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Ferrari, Luc (1929–2005) By Drott, Eric

DOI: 10.4324/9781135000356-REM564-1
Published: 09/05/2016
Retrieved: 17 January 2018, from
https://www.rem.routledge.com/articles/ferrari-luc-1929-2005

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French experimental composer Luc Ferrari was one of the key figures in the development of electroacoustic music in France during the late 1950s and 1960s. In 1958 he was invited by Pierre Schaeffer, the pioneer of musique concrète, to join the Groupes de recherches musicales (GRM). Ferrari developed his own distinctive approach to electroacoustic composition, which he dubbed “anecdotal music.” Although he is best known for his electroacoustic compositions, Ferrari worked in a wide variety of media and techniques throughout his career.

Some of Ferrari’s early tape pieces such as Etude aux accidents (1958) and Etude aux sons tendus (1958) were consistent with the research objectives promulgated by Schaeffer, abstracting sounds from their sources in order to direct attention to their phenomenological characteristics. However, Ferrari soon developed his own distinctive approach to electroacoustic composition, which he dubbed “anecdotal music.” Inaugurated in his composition Hétérozygote (1963–64), “anecdotal music” exploited the referential character of recorded sound to reintroduce a narrative dimension hitherto absent in musique concrète.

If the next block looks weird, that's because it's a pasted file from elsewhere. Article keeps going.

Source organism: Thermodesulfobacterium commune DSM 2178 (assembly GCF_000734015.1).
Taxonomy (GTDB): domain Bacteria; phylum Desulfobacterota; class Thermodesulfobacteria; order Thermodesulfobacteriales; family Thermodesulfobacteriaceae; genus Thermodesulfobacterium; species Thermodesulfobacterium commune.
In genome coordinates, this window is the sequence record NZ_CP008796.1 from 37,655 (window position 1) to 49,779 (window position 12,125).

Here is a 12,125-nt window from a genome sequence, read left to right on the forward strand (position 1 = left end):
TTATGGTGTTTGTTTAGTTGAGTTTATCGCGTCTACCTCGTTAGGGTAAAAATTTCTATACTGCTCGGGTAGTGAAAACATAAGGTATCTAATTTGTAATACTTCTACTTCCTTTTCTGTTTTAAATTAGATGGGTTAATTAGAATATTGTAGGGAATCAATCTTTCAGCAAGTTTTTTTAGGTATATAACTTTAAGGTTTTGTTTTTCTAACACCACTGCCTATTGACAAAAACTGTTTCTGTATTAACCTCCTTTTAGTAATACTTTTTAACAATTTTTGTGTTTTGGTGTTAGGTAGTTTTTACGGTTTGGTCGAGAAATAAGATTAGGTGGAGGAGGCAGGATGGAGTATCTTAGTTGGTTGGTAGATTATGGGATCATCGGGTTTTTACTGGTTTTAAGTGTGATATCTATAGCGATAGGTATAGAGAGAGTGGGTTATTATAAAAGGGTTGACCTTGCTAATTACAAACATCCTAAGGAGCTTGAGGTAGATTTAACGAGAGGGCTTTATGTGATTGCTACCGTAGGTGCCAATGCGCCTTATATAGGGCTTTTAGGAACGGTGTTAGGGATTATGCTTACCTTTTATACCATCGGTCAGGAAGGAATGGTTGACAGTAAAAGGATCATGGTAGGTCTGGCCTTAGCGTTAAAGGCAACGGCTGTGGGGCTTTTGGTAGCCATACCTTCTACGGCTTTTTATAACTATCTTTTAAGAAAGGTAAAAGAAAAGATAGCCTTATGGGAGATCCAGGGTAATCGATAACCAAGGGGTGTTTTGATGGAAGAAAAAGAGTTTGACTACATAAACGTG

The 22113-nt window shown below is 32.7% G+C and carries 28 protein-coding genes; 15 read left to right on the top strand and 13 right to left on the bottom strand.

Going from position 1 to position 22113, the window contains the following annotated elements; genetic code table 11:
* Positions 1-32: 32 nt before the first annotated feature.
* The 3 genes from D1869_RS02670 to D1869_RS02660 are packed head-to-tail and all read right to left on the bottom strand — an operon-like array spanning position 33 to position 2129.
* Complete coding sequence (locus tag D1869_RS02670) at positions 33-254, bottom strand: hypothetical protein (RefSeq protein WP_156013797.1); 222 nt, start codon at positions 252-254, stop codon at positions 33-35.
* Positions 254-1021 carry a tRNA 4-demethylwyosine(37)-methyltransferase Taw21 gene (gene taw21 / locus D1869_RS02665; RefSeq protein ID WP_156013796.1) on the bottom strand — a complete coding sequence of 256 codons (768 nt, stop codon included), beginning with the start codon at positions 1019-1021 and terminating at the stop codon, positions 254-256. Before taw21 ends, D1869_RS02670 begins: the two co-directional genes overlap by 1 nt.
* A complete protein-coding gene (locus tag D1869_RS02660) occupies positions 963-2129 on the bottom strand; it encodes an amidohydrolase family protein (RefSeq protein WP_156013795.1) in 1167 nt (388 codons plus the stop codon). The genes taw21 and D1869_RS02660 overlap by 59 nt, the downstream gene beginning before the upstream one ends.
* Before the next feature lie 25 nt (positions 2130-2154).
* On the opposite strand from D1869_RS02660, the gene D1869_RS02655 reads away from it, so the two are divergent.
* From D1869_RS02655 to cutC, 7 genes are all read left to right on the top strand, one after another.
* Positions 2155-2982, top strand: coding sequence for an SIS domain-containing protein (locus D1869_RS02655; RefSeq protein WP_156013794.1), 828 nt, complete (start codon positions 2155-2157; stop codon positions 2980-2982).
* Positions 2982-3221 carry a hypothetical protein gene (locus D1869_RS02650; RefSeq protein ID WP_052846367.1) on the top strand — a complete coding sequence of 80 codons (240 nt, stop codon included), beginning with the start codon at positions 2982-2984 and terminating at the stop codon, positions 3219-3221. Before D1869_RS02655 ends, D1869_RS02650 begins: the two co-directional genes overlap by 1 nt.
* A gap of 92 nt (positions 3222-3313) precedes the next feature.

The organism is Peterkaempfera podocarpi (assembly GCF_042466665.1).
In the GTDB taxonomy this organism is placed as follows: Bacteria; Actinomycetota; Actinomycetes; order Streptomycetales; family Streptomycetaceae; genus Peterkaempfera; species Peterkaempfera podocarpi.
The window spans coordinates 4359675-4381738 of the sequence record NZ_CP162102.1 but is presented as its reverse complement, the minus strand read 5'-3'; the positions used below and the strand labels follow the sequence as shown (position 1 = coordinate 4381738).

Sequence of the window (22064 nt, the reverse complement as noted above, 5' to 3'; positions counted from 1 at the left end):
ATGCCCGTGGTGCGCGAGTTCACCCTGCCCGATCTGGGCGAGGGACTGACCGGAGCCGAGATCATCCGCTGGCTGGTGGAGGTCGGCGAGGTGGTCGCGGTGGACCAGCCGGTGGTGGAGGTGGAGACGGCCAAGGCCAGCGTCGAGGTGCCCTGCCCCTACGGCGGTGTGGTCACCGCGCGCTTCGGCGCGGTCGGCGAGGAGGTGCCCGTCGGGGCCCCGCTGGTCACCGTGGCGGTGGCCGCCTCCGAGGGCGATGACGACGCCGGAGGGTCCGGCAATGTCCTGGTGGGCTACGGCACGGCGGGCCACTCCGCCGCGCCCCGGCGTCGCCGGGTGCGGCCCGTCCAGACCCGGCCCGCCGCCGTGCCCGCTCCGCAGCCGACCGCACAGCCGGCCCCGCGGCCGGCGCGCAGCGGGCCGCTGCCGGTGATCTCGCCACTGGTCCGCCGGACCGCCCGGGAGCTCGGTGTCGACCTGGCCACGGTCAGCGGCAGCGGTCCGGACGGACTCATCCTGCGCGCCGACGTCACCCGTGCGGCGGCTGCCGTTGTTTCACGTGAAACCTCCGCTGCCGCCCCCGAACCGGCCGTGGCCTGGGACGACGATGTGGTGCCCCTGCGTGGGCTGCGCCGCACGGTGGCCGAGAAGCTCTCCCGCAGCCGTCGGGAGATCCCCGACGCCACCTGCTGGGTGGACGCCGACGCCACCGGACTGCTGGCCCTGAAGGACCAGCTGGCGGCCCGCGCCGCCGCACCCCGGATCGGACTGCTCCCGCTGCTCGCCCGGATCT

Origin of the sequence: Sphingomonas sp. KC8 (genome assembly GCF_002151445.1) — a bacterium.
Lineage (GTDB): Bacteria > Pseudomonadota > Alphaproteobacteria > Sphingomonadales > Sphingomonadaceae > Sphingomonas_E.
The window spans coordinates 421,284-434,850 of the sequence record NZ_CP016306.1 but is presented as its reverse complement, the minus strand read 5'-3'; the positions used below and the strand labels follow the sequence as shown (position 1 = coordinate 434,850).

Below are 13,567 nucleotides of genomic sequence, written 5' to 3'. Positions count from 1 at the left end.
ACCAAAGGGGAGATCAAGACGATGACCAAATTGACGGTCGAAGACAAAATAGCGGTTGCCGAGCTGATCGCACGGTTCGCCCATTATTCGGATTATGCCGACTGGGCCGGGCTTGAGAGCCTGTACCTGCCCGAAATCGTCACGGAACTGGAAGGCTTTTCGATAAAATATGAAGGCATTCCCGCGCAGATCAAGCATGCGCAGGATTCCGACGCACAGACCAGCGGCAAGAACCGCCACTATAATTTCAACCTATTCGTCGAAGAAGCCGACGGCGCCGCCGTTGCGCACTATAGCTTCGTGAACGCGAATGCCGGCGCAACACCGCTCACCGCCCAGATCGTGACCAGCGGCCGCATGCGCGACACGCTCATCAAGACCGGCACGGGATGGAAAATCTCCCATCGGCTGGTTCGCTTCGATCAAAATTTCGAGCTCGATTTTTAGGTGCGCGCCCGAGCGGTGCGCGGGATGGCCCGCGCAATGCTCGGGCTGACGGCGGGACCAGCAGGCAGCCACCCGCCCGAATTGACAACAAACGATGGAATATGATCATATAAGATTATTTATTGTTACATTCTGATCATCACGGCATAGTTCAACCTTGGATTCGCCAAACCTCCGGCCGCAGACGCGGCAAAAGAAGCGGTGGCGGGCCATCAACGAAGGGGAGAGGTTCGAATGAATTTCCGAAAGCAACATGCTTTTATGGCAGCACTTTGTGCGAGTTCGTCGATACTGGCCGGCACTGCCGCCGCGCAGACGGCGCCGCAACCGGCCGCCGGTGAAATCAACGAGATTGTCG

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09/05/2016

Article DOI

10.4324/9781135000356-REM564-1

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Citing this article:

Drott, Eric. "Ferrari, Luc (1929–2005)." The Routledge Encyclopedia of Modernism. : Taylor and Francis, 2016. Date Accessed 17 Jan. 2018 https://www.rem.routledge.com/articles/ferrari-luc-1929-2005. doi:10.4324/9781135000356-REM564-1

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